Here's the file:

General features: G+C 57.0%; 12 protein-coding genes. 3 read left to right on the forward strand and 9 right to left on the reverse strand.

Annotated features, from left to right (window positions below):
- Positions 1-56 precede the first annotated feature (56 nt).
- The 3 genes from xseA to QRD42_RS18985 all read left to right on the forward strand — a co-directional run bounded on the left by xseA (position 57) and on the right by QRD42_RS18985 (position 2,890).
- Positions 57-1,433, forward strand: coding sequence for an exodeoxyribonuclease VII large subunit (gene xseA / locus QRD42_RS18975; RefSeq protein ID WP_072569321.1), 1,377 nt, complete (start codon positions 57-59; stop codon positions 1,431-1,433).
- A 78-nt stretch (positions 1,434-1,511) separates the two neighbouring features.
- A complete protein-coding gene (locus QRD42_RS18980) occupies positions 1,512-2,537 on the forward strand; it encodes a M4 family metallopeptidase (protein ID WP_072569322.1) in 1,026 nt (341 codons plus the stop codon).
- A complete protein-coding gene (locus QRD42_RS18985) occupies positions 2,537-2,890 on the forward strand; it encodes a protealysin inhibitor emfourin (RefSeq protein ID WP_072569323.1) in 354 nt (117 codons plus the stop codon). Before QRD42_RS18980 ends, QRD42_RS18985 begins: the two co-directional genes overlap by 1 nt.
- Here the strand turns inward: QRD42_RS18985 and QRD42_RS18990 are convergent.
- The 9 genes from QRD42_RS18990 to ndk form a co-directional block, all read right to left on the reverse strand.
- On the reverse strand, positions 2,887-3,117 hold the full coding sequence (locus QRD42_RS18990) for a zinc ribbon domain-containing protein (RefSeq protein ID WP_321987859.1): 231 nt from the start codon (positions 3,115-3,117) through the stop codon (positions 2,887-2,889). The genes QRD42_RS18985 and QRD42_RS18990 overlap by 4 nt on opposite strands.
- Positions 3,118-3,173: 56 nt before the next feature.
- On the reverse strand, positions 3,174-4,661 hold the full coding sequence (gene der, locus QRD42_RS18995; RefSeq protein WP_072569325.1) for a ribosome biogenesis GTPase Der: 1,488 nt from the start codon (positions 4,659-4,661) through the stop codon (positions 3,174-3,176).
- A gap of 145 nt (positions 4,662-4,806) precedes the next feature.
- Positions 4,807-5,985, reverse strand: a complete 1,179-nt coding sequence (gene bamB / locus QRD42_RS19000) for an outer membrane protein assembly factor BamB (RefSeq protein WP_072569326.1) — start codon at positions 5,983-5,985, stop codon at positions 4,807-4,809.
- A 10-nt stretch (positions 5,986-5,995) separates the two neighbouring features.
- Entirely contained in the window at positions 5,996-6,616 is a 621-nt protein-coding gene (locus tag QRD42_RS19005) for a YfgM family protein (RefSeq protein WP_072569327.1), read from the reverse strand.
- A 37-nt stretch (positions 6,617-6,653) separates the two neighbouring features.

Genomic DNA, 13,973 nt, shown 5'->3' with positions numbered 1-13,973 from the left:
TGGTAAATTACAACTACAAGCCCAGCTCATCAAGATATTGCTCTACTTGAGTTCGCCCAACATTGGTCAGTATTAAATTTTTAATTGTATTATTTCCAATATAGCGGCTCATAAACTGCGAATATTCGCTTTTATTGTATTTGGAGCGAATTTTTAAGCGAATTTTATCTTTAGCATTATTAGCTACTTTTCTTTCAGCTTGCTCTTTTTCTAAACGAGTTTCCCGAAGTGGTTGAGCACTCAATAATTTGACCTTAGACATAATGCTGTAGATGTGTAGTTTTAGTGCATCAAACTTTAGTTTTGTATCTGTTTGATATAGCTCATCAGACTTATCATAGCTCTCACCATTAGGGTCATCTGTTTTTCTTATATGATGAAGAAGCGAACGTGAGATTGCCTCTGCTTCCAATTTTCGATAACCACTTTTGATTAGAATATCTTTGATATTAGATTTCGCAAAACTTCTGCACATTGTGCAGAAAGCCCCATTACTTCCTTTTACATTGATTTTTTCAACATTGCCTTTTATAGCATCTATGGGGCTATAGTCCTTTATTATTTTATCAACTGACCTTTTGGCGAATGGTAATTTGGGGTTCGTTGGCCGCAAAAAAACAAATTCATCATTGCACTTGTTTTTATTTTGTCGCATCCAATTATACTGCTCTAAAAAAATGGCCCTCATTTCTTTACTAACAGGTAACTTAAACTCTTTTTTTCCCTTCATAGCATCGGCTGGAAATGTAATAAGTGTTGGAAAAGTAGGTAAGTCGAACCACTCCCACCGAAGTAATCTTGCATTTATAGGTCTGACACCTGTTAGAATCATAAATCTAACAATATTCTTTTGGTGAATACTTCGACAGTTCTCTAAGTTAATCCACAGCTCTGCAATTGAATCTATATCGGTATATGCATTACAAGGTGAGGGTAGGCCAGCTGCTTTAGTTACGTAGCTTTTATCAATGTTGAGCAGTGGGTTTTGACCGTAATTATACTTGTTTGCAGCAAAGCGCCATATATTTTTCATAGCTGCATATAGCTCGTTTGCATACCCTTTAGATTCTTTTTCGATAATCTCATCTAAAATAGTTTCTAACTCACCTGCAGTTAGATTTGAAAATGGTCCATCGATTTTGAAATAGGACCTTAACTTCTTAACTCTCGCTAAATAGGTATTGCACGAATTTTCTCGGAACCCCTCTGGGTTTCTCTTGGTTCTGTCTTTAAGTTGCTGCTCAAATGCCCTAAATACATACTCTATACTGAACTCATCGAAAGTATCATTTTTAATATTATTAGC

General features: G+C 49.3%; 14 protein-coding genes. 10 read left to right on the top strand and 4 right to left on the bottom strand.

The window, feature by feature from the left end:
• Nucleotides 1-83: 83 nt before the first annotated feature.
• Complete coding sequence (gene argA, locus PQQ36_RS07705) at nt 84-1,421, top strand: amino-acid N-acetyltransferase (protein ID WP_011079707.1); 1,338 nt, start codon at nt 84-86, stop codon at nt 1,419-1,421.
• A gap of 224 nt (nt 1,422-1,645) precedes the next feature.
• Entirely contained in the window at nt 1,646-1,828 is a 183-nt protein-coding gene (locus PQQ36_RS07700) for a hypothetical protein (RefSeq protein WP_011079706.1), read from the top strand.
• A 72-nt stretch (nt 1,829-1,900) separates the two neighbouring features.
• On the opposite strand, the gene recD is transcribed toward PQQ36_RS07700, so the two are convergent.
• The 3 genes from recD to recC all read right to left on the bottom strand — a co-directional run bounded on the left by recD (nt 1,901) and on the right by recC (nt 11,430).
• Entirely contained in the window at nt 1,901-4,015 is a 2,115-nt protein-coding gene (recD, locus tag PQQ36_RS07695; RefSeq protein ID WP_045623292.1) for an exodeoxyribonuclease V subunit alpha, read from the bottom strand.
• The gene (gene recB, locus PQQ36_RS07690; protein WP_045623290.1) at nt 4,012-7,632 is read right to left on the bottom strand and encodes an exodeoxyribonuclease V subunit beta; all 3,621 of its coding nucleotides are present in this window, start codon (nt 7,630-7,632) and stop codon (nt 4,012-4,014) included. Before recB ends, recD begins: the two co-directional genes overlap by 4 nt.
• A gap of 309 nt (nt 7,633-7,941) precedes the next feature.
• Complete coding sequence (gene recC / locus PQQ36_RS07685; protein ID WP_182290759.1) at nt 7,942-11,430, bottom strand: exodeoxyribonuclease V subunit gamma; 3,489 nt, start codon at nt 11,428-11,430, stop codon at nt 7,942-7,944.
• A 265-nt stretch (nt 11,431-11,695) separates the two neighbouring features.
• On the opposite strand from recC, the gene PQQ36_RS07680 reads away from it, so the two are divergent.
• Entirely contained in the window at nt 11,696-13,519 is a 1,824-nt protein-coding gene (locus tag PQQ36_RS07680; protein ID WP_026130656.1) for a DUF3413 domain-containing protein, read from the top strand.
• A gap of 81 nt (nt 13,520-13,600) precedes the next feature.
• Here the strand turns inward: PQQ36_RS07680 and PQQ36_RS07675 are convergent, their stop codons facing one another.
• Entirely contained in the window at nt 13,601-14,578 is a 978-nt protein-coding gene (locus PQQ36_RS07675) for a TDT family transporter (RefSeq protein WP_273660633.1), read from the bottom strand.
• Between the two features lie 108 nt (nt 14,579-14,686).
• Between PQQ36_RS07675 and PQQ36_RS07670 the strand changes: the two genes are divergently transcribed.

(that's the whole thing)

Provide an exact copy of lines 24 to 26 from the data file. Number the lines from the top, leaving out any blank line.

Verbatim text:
• Complete coding sequence (gene argA, locus PQQ36_RS07705) at nt 84-1,421, top strand: amino-acid N-acetyltransferase (protein ID WP_011079707.1); 1,338 nt, start codon at nt 84-86, stop codon at nt 1,419-1,421.
• A gap of 224 nt (nt 1,422-1,645) precedes the next feature.
• Entirely contained in the window at nt 1,646-1,828 is a 183-nt protein-coding gene (locus PQQ36_RS07700) for a hypothetical protein (RefSeq protein WP_011079706.1), read from the top strand.